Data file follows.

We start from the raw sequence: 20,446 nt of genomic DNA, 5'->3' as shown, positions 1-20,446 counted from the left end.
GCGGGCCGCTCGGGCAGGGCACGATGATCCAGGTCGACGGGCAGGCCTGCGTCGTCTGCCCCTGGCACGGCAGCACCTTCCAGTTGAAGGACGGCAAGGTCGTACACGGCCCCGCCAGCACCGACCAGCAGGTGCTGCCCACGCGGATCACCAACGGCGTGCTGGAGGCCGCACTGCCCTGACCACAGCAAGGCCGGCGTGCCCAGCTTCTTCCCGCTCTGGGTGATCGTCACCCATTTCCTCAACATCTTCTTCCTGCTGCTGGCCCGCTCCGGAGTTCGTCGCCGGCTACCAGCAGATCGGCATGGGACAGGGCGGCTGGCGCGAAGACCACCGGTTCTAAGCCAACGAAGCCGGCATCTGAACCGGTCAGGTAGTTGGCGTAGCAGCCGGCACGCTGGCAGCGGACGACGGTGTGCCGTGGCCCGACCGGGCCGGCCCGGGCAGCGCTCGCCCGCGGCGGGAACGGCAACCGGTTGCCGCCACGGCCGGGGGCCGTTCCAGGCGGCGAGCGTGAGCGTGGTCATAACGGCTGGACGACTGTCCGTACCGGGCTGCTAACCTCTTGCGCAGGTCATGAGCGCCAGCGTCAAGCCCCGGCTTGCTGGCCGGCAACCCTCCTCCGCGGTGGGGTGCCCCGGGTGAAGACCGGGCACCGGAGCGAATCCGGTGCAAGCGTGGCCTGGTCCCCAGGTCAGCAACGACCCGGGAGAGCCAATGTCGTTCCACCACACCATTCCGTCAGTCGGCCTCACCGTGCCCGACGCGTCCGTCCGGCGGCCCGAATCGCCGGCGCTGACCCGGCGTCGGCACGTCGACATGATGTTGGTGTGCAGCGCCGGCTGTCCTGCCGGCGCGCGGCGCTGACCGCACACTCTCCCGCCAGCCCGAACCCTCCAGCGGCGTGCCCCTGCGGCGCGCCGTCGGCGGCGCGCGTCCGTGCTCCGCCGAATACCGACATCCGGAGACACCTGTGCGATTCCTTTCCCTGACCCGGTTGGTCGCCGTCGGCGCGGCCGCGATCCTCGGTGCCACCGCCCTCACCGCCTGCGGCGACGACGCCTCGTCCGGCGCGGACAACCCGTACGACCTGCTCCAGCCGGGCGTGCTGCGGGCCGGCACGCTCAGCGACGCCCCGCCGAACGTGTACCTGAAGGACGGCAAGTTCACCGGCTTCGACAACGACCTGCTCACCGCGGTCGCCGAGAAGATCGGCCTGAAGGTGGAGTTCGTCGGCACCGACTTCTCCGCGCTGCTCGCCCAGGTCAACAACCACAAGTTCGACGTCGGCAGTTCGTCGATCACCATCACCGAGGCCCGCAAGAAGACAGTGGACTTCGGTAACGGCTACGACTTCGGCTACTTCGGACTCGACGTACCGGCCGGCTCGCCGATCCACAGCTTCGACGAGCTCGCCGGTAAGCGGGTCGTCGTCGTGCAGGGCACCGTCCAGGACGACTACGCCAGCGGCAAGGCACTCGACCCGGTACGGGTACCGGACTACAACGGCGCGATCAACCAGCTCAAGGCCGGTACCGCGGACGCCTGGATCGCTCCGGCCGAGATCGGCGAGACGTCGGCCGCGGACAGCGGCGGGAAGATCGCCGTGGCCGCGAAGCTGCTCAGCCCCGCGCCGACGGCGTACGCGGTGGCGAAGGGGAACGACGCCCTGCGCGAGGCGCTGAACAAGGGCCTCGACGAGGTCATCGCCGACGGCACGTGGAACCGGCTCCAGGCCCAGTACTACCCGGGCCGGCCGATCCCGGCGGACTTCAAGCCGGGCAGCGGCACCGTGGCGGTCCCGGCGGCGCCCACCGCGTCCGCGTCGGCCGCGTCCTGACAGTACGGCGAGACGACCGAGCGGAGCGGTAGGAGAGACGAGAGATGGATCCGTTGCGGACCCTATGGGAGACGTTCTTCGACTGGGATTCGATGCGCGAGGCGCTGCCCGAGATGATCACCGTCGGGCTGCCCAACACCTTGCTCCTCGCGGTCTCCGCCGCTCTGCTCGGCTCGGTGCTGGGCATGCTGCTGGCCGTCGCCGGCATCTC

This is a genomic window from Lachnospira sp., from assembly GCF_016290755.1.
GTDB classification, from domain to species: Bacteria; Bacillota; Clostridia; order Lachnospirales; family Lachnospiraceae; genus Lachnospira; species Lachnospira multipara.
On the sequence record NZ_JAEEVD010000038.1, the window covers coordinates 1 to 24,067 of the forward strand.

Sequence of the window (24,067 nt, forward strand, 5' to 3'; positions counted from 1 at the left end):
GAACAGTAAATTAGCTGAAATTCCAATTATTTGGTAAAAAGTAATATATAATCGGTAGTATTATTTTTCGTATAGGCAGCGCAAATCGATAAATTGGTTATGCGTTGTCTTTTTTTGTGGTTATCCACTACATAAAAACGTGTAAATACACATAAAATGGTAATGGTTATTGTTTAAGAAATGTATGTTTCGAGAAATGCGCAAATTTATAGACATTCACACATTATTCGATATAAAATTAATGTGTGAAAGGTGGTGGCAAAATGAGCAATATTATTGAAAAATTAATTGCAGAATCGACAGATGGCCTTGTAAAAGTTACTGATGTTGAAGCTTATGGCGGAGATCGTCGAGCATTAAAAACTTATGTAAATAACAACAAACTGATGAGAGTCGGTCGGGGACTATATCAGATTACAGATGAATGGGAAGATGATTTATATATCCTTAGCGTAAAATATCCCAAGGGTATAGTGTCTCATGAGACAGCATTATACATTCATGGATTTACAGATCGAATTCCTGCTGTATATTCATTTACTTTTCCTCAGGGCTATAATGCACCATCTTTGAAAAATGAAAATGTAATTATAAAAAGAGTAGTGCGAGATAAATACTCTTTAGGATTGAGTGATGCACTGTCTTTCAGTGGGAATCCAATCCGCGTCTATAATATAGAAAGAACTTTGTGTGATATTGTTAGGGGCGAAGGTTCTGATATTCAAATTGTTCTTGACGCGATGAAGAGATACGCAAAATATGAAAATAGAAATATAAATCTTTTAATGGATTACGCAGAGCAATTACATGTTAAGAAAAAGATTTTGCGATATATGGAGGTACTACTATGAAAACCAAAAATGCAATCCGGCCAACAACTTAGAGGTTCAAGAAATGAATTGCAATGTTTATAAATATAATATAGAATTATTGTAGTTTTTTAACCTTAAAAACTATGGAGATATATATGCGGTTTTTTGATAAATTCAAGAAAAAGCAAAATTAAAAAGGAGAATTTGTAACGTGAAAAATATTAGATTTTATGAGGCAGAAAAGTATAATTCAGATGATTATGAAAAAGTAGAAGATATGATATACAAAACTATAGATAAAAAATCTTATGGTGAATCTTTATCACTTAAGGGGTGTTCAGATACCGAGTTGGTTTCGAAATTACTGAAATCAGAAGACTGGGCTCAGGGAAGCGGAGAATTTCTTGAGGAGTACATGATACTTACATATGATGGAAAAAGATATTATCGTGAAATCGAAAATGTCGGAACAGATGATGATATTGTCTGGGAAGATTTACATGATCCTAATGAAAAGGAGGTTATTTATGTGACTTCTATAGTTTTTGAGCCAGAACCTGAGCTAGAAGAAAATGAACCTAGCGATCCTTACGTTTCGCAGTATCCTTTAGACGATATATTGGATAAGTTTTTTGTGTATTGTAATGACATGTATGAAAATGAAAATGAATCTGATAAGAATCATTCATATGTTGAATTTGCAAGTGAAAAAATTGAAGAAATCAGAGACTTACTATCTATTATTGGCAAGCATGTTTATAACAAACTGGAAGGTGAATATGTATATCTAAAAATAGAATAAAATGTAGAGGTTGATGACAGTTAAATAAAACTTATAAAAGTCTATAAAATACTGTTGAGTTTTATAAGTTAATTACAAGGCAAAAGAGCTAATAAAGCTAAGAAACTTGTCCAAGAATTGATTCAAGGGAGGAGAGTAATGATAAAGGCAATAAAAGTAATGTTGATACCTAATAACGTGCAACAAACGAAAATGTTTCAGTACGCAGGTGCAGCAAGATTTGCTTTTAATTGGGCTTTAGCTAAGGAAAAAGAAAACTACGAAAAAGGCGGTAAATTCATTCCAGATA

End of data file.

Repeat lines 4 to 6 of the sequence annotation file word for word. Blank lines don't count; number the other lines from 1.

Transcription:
GTDB classification, from domain to species: Bacteria; Bacillota; Clostridia; order Lachnospirales; family Lachnospiraceae; genus Lachnospira; species Lachnospira multipara.
On the sequence record NZ_JAEEVD010000038.1, the window covers coordinates 1 to 24,067 of the forward strand.

Sequence of the window (24,067 nt, forward strand, 5' to 3'; positions counted from 1 at the left end):